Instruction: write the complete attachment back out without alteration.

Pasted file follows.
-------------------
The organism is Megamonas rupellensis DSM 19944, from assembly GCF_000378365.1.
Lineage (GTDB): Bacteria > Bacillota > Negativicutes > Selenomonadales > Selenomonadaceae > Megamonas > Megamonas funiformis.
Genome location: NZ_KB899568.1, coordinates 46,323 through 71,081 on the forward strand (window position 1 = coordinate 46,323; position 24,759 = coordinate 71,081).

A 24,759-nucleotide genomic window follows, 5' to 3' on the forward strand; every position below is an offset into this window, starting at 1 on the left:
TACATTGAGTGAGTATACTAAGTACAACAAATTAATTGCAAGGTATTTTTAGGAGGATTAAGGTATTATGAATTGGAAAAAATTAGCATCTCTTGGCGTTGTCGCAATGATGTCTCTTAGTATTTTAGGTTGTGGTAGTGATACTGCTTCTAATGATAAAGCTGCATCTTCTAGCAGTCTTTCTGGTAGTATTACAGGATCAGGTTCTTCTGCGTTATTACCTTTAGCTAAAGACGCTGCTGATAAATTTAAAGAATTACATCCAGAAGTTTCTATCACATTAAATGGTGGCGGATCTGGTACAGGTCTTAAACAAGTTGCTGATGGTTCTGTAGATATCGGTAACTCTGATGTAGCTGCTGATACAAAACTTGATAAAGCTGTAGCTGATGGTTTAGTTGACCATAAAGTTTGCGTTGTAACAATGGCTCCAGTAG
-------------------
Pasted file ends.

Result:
The organism is Megamonas rupellensis DSM 19944, from assembly GCF_000378365.1.
Lineage (GTDB): Bacteria > Bacillota > Negativicutes > Selenomonadales > Selenomonadaceae > Megamonas > Megamonas funiformis.
Genome location: NZ_KB899568.1, coordinates 46,323 through 71,081 on the forward strand (window position 1 = coordinate 46,323; position 24,759 = coordinate 71,081).

A 24,759-nucleotide genomic window follows, 5' to 3' on the forward strand; every position below is an offset into this window, starting at 1 on the left:
TACATTGAGTGAGTATACTAAGTACAACAAATTAATTGCAAGGTATTTTTAGGAGGATTAAGGTATTATGAATTGGAAAAAATTAGCATCTCTTGGCGTTGTCGCAATGATGTCTCTTAGTATTTTAGGTTGTGGTAGTGATACTGCTTCTAATGATAAAGCTGCATCTTCTAGCAGTCTTTCTGGTAGTATTACAGGATCAGGTTCTTCTGCGTTATTACCTTTAGCTAAAGACGCTGCTGATAAATTTAAAGAATTACATCCAGAAGTTTCTATCACATTAAATGGTGGCGGATCTGGTACAGGTCTTAAACAAGTTGCTGATGGTTCTGTAGATATCGGTAACTCTGATGTAGCTGCTGATACAAAACTTGATAAAGCTGTAGCTGATGGTTTAGTTGACCATAAAGTTTGCGTTGTAACAATGGCTCCAGTAG